A woman who had been diagnosed with osteoporosis came to me for a fitness consultation. She was so stymied by her diagnosis that she had stopped exercising for fear of causing further damage to her fragile bones. The truth is that exercise is both a preventative and a treatment for this condition, but the strategies are completely different. There are many safe and effective exercises for osteoporosis, but you need to bone up on the guidelines.
The ultimate goal of exercise for osteoporosis is to reduce the risk of falls and hip fractures. Although most fractures occur in the spine (about 40 percent), a hip fracture has the most debilitating and life-altering effect. About 25 percent of fractures occur in the hip, most often in the upper part of the thighbone (the femur), and in about half of these cases, the individuals are not able to walk unassisted again. Fifteen percent of fractures occur at the wrist, often the result of an outstretched hand to break a fall.
This Five Point Exercise Plan offers you a well-rounded fitness training program for osteoporosis, including exercises to protect and strengthen the weakened bones, improve posture and core stability, and prevent falls.
1) Weight-bearing aerobic exercise. Why? Gravity exerts a positive force on the bones.
Protect the spine – avoid impact exercise and any jarring or twisting movements.
Perform low-impact exercise, like walking, at a brisk pace.
Add intervals of faster walking, if appropriate.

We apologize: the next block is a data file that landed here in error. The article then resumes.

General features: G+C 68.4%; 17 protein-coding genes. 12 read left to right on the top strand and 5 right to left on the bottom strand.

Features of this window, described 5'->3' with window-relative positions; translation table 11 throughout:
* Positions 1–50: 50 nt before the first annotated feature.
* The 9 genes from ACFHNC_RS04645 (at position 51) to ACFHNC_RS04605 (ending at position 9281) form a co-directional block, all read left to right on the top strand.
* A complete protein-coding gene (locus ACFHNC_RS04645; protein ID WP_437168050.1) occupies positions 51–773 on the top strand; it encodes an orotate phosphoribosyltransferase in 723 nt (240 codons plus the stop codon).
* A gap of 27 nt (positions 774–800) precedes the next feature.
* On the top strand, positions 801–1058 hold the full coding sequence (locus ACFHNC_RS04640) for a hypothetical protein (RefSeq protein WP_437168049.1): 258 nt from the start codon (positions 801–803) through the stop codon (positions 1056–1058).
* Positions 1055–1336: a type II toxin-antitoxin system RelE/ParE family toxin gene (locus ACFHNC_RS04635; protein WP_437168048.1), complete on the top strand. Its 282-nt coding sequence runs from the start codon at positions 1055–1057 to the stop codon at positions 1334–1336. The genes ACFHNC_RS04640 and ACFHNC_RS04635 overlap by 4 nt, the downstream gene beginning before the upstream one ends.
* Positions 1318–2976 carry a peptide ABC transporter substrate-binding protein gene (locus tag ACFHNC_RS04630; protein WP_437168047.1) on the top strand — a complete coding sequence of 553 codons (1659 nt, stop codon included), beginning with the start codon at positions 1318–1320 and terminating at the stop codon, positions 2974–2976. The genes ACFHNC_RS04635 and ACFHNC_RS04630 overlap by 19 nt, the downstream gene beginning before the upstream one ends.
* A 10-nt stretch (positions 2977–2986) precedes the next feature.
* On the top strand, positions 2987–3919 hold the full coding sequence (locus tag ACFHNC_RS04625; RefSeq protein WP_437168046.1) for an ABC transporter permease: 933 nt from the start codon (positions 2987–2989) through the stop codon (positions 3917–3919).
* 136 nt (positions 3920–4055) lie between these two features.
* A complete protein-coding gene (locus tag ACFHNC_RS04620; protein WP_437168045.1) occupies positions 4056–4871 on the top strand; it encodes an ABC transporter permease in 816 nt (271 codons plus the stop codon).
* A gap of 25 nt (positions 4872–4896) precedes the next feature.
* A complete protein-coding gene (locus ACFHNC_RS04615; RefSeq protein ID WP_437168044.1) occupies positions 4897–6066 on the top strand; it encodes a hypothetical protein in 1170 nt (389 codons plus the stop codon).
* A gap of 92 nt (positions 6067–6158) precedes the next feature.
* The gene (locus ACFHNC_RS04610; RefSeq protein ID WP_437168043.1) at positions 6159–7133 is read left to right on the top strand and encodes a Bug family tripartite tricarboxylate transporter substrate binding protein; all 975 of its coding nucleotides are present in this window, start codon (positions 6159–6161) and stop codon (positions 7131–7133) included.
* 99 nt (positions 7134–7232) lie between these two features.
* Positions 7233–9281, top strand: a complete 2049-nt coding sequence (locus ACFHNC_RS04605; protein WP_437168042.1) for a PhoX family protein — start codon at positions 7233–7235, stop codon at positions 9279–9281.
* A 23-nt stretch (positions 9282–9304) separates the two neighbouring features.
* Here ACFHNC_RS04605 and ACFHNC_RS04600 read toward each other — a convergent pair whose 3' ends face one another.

Incorporate hills, steps and inclines into your route to increase intensity.
2) Strength training. Why? The pull of muscle on the bone stimulates formation.
Do full-body strength training since loading is site-specific to the bones.
Reinforce vulnerable fracture sites: the hip, spine and wrist.
Strengthen the large muscles of upper legs as well as the smaller muscles of lower legs for stability.
Start with lighter weights and higher repetitions and progress to more challenging weights with lower repetitions.
3) Stretching. Why? To correct postural alignment and prevent a shift in the center of gravity which can increase the risk of falling.
Avoid spinal flexion (forward bending) in all positions (e.g. standing or seated toe touches, the plough) which places additional forces on the weakened vertebrae.
Restore normal spinal curves, especially the in upper body. Vertebral fractures and poor posture can cause excessive rounding of the mid-back.
Lengthen the spine and stretch the torso to maintain height.
Avoid stretching or strengthening areas prone to fracture when pain is present.
4) Balance, stability and coordination. Why? To enhance the skills that help you recover from a stumble, change direction and prevent a fall.
Static Balance: Practice stork stance, “tight rope” walk, etc.
Dynamic Balance: Practice weight shift, start/stop, change of direction.
Stability: use tools like balance pads, disks, foam rollers and stability balls to improve core stabilization.
5) Core training Why? To build strength and endurance in the postural support muscles of the trunk and pelvis.
In abdominal exercises, avoid spinal flexion (forward bending, as in a crunch) and flexion with rotation (as in a side crunch).
Do exercises like the plank and “dead bug” series, which work the abdominals with the trunk in neutral spine alignment.
Include exercises for the muscles that support the length of the spine, e.g. back extension exercises which require you to gently arch the spine.
Of course, this information should not take the place of guidance from your own physician or other medical professional. Always consult with your doctor before beginning an exercise program or becoming much more physically active.